This study examined the impact of participation in the Special Supplemental Nutrition Program for Women, Infants, and Children (WIC) and Medicaid on risk on infant death in the United States.
The 1988 National Maternal and Infant Health Survey was used to consider the risk of endogeneous and exogenous deaths among infants of women participating in WIC and Medicaid during pregnancy and the Infant's first year.
Participation in the WIC program during pregnancy and infancy was associated with a reduced risk of endogenous and exogenous infant deaths (odds ratios [ORs]=0.68 and 0.62, respectively).
The risk of endogenous death among infants whose mothers participated in Medicaid during pregnancy was equal to that of the privately insured (OR=1.04).
Uninsured infants faced higher risks of endogenous death (OR=1.42).
These results show that it is important to consider the net effect of WIC and Medicaid participation and to differentiate both the timing of program receipt and cause of death.
Evidence suggests that WIC and Medicaid programs have beneficial effects for poor women and their infants.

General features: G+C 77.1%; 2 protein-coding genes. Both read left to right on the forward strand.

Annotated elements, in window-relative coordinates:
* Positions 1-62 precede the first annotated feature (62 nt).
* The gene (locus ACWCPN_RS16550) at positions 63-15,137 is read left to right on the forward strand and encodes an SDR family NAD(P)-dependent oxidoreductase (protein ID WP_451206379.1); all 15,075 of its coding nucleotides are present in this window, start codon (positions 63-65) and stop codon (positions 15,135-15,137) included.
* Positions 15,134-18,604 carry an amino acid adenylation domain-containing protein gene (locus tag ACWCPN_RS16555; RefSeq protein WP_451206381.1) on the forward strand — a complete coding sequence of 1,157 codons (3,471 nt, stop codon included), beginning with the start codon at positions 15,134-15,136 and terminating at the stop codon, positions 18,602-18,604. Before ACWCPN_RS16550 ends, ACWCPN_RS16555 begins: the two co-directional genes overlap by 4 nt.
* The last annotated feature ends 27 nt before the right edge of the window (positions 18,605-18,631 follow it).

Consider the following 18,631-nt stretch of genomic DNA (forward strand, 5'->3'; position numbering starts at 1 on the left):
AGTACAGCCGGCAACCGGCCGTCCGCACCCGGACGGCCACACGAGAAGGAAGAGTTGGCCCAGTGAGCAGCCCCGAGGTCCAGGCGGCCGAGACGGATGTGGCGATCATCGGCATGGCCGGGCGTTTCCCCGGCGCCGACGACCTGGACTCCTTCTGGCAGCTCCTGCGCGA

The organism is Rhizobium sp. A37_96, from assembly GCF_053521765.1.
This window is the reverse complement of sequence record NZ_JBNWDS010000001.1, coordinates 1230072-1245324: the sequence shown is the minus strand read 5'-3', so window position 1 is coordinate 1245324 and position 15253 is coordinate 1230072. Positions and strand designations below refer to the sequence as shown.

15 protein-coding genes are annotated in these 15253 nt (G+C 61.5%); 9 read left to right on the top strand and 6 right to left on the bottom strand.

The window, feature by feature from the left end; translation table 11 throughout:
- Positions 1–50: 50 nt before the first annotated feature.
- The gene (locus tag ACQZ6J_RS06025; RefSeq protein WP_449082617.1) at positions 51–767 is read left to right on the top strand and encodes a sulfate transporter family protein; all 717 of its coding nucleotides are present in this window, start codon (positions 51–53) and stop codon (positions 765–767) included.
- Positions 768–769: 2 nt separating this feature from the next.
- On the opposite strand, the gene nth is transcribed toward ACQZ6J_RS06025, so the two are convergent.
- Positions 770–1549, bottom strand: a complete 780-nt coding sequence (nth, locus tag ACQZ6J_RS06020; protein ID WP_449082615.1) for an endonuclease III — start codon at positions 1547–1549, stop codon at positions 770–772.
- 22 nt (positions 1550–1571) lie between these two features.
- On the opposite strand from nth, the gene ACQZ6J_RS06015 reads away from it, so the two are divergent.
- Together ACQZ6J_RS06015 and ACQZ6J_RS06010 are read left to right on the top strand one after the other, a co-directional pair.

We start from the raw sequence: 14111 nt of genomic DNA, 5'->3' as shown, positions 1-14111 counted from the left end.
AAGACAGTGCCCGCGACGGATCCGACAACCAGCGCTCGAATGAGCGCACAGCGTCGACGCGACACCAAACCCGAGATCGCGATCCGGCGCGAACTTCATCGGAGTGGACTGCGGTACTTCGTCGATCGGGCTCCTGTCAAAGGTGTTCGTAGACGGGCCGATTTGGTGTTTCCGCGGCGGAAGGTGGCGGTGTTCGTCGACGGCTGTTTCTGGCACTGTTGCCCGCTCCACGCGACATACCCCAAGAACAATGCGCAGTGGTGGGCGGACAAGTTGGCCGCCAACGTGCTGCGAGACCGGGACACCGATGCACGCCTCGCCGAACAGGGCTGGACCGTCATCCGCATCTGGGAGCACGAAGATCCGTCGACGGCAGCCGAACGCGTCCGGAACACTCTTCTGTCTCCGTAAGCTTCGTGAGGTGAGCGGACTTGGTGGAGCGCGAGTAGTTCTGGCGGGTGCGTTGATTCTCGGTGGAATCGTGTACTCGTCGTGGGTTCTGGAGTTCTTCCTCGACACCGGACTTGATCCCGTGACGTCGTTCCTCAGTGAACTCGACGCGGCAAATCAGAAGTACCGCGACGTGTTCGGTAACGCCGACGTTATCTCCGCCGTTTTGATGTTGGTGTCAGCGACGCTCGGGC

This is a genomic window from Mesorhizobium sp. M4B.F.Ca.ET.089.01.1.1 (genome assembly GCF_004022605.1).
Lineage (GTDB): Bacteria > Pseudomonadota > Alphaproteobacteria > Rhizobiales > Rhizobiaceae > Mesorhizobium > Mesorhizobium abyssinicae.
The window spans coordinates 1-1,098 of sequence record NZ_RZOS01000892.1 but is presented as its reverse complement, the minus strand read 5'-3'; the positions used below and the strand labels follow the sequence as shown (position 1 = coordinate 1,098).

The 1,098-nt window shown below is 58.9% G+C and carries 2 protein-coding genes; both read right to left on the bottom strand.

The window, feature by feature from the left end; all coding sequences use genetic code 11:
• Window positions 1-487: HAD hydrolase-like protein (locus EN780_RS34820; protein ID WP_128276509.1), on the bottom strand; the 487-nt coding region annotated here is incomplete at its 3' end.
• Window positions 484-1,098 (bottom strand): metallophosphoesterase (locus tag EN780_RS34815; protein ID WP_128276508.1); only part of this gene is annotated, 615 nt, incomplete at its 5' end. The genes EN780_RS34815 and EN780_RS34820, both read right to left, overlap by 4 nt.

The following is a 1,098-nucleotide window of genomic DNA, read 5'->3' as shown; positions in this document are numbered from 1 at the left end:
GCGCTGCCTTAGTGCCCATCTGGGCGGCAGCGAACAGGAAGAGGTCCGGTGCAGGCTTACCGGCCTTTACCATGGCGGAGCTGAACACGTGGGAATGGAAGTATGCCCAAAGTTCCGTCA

Mots-clés Pascal : Programme sanitaire, Supplémentation, Régime alimentaire, Participation, Gestation, Pauvreté, Mortalité, Epidémiologie, Facteur risque, Evaluation, Nourrisson, Homme, Femelle, Etats Unis, Amérique du Nord, Amérique, Prévention, Alimentation, Medicaid
Mots-clés Pascal anglais : Sanitary program, Supplementation, Diet, Participation, Pregnancy, Poverty, Mortality, Epidemiology, Risk factor, Evaluation, Infant, Human, Female, United States, North America, America, Prevention, Feeding
Notice produite par :
Inist-CNRS - Institut de l'Information Scientifique et Technique
Cote : 98-0441563
Code Inist : 002B30A03B. Création : 25/01/1999.